Dive Zone - Whitianga

10 Campbell St, Whitianga,3510


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Philippines - A dive destination waiting for you to discover

Posted by Linda Bird

Dive holidays are always great and it was an amazing opportunity that presented itself – to be taken and shown some of the epic diving to be had in the Philippines!  Ian of

Allways Dive Expeditions, Australia invited us to join this trip with a number of dive shop owners from throughout NZ. Darrell couldnt make it so someone had to go - me. angel

Heading off early May, just as things were cooling down back here in NZ, we flew direct from Auckland into 30 odd degree, sunny and humid temperatures in the Philippines.  A quick skip through Manila airport and it was off again to land just over an hour later on Cebu.

Cebu is home of one of the renowned spots to easily see Whale Sharks but we were destined for the very small island of Malapascua, off the northern tip of Cebu, for the rare opportunity to see Thresher Sharks.  And see them we did.

Thresher Sharks are a very deep-water species normally not found at a diveable depth.  But here, they come to within 25 metres of the surface along the edge of the Monad Shoal, to the cleaning stations for a wee tidy up.  And they do this at dawn, which on Malapascua in May means a 4.30am start.  So, it was in the dark with the sun just coming up that we headed out for the 40 min run to the dive site.  Dropping in and down to the top of the shoal at a depth of 18 metres.  Here we met our first Thresher – just lurking at the edge of the gloom and on the top of the shoal.  He disappeared quickly so, dropping over the edge of the shoal, we made our way along past the cleaning areas keeping a keen lookout.  Another Thresher was seen lurking at the bottom of the wall but for me, it wasn’t until we came back up to the top of the shoal as we were nearing the end of our dive, that we encountered a beautiful 3-4 metre Thresher just mooching about.  It was a thrilling and close encounter.

Malapascua offered a range of other dives including the beautiful sites at Gato Island where we dived through the 40 metre long passage under the island and came out into an area of interesting structure and a large variety of fish life.  This was a haven for macro photographers with such a huge range of nudibranchs.  Devil Rays and Mantas are other frequent visitors to Malapascua.  So all in all it would be very easy to spend a week here enjoying both the diving and the relaxing on the beautiful white sandy beach.  We really enjoyed a good level of accommodation at Evolution Dive Resort with their lovely and very affordable meals, the three-hour happy hour of cocktails and professional, helpful and welcoming staff.  Highly recommended.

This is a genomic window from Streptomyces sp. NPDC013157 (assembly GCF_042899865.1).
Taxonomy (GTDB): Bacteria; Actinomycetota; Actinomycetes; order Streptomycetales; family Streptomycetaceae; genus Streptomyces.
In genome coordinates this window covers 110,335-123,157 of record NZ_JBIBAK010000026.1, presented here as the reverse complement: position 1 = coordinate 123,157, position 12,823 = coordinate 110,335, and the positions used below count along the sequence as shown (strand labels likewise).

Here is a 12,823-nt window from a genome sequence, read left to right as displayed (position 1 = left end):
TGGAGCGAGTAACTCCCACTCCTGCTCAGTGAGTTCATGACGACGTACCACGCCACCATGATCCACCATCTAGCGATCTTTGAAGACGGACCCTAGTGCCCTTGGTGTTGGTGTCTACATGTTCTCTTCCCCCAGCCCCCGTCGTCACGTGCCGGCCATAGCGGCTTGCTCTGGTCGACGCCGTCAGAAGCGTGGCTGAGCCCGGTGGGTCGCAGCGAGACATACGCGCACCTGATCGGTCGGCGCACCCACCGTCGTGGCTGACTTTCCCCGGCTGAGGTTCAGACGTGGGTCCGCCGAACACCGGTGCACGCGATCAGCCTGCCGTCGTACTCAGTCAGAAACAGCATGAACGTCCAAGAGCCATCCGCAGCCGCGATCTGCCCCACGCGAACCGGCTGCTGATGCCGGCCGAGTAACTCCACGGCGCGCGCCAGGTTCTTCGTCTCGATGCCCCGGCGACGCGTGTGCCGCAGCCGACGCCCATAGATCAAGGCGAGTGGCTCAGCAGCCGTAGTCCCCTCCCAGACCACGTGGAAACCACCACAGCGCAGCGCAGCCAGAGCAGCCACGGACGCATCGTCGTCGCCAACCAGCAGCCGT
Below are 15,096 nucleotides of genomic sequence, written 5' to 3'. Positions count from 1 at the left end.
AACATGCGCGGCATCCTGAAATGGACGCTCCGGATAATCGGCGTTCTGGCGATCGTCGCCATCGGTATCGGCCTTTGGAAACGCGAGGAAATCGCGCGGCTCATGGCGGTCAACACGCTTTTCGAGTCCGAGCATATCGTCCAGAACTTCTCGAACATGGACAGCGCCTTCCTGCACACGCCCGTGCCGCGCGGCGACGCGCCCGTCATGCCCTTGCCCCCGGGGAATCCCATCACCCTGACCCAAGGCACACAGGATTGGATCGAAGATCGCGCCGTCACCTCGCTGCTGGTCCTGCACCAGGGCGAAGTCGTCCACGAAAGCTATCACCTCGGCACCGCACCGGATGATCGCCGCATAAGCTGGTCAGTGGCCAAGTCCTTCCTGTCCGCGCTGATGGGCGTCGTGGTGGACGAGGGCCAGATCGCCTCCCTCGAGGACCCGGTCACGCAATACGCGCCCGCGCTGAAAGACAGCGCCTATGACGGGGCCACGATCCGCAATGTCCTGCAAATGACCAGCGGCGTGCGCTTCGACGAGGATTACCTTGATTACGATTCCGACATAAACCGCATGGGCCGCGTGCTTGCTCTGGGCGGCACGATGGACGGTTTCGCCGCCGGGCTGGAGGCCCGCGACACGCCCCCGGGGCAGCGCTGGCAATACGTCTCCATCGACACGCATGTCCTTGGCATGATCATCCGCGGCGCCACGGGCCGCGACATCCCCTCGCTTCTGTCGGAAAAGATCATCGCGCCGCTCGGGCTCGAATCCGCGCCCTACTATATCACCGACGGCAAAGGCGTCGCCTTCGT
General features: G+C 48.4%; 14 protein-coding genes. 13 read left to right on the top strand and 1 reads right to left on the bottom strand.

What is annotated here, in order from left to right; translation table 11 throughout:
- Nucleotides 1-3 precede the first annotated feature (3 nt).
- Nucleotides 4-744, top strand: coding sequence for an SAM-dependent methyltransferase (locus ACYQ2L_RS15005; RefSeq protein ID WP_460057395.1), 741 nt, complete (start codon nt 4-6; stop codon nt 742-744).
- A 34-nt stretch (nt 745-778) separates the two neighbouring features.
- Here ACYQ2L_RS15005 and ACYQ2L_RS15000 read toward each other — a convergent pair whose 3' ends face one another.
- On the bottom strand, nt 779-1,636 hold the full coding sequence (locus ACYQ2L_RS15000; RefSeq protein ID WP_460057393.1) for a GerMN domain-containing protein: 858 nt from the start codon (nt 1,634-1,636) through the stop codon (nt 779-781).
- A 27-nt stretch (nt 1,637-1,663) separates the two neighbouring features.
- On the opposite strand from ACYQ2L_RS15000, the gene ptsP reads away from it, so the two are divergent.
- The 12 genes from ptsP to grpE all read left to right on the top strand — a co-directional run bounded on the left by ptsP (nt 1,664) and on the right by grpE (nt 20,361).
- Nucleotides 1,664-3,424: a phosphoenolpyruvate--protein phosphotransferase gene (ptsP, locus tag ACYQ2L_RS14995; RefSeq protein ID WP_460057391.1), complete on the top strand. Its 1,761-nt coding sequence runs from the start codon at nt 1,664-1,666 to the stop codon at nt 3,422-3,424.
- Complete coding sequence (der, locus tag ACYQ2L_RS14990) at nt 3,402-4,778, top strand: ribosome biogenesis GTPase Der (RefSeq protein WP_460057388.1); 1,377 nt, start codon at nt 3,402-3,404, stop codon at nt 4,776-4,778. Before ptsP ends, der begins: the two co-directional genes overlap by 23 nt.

From Malapascua we moved on via Cebu to fly to the northern Palawan region of the island of Coron in the Calamine Islands group.  This region has been highly rated for its incredibly beautiful natural seascapes and landscapes.  We were picked up by Andy, owner of Sangat Island and taken by boat to play Robinson Crusoe (well, it felt like it) at his beautifully positioned resort on a sandy beach on the island he owns. 

Sangat is an eco-resort.  Andy generates all his electricity by way of solar so there is no air-con or hot water.  But the positioning of the

chalets under the palm trees and with plenty of fans made the temperatures bearable.  And you really didn’t feel the need at all for hot water.  The house reef was outstanding for an early morning snorkel (after you had dodged the family of monkeys scampering through the grounds and throwing berries at you as you made for the beach).  The meals here were delicious – our dinner was a rotisseried suckling pig with all the trimmings.  We headed out for two beautiful wreck dives in the morning – both only a few minutes run-time away.  The area is known for a fleet of Japanese supply vessels that were sunk by the Americans in a raid in 1944.  These wrecks are dripping sea life and I loved finding Crocodile fish, Lion fish, Bat fish and many, many more all hanging around the coral and fan encrusted wrecks.  The waters around Sangat are a marine protected area and as well as the many wrecks there are a variety of reef dives too.  Which unfortunately we didn’t have time to explore.  Apparently the island has its own geothermal springs to soak in too.  I could happily get lost here for a week.

We moved on from Sangat via the Carribean Tigress – a beautiful live-aboard vessel that operates out of Busuanga Bay back on the main island of Busuanga.  The scenery was stunning and the sea like glass as we headed to Busuanga Bay Lodge – with a wee stop to drop in on another wreck along the way.

Busuanga Bay Lodge is a 5-star lodge set on the edge of a bush clad harbour.  Beautifully set out on a hillside – with golf cart service to run you up and down the hill to the hilltop restaurant and stunning pool as required.  The following morning we headed to Black Island to dive another wreck of unknown origin and once again covered in an array of marine life.  With our flight home to NZ scheduled for the following day, we spent our “off-gas” afternoon on South Cay – a tiny atoll – where we enjoyed a beautiful BBQ lunch and cocktails for the afternoon.  We swam and snorkelled the afternoon away, feeling like we were a million miles from civilisation.

The Philippines proved to be a beautiful destination with an abundance of dive opportunities and plenty else of interest to explore if you make the time.  Bang for buck this destination is great value.  Sea temps in May were 30 degrees on the surface and dropped to 28 at depth.  Very nice!